Another passage from Wolf Hall that powerfully expresses the appeal of Reformation theology to people in the 16th century. “He” is the central character in Hilary Mantel’s novel, Thomas Cromwell – or as 1066 And All That put it, “Cromwell (not to be confused with Cromwell)”:
The London gardens are bright with berries. There is an obdurate winter ahead. But he feels a force ready to break, as spring breaks from the dead tree. As the word of God spreads, the people’s eyes are opened to new truths. Until now, like Helen Barre, they knew Noah and the Flood, but not St Paul. They could count over the sorrows of our Blessed Mother, and say how the damned are carried down to Hell. But they did not know the manifold miracles and sayings of Christ, nor the words and deeds of the apostles, simple men who, like the poor of London, pursued simple wordless trades. The story is much bigger than they ever thought it was.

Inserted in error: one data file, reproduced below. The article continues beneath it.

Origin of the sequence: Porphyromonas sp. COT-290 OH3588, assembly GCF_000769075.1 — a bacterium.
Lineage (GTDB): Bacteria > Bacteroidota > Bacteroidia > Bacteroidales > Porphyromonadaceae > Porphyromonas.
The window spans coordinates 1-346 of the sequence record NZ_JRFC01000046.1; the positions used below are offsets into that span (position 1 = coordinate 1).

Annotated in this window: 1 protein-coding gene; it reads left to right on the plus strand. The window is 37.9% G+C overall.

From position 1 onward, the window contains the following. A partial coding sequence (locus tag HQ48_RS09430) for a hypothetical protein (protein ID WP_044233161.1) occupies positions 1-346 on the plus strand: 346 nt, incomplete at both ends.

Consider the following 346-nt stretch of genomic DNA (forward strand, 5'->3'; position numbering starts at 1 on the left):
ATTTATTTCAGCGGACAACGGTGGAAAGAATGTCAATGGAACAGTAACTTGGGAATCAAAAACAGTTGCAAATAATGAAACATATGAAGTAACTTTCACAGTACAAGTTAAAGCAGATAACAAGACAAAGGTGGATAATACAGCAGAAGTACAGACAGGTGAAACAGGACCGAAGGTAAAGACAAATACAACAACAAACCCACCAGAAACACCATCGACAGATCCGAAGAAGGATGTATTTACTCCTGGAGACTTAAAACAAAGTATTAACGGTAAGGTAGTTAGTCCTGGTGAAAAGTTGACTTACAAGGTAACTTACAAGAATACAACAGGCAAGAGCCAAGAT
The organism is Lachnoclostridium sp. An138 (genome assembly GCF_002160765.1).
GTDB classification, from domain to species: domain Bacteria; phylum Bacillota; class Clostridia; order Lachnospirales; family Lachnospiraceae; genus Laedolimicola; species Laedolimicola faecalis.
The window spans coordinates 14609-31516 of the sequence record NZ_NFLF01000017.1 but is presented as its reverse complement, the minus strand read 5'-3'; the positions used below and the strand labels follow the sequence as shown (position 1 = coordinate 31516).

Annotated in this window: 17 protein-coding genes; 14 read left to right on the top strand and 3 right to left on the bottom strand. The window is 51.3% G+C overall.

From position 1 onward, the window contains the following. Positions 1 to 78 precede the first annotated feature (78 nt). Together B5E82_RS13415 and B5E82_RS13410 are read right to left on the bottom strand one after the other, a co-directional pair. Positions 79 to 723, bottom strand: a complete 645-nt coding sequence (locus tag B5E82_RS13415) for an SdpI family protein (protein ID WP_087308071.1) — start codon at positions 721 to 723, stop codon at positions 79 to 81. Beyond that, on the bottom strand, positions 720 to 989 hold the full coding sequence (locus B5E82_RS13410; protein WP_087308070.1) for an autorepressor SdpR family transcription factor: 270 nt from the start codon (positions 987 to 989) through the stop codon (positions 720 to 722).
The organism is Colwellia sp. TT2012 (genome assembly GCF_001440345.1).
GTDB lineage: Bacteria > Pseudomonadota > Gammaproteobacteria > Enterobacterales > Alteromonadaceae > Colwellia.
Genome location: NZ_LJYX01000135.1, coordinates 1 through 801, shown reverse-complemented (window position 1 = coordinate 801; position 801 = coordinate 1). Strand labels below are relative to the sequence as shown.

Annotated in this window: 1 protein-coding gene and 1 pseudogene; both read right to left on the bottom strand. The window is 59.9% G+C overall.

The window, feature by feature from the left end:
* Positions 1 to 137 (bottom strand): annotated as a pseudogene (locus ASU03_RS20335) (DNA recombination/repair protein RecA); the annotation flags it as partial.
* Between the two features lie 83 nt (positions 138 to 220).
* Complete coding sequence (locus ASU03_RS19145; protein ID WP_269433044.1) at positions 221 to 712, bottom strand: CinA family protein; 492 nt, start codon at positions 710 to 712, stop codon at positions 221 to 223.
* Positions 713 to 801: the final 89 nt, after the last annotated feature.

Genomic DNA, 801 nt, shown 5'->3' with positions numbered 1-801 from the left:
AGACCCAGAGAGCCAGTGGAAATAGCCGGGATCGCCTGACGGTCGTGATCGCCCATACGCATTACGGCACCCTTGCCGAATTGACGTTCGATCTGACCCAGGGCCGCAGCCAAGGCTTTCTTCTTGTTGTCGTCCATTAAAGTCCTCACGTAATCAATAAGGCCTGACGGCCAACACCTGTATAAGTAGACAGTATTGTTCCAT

He says to his nephew Richard, you cannot tell people just part of the tale and then stop, or just tell them the parts you choose. They have seen their religion painted on the walls of churches, or carved in stone, but now God’s pen is poised, and he is ready to write his words in the books of their hearts. (pp.515f.)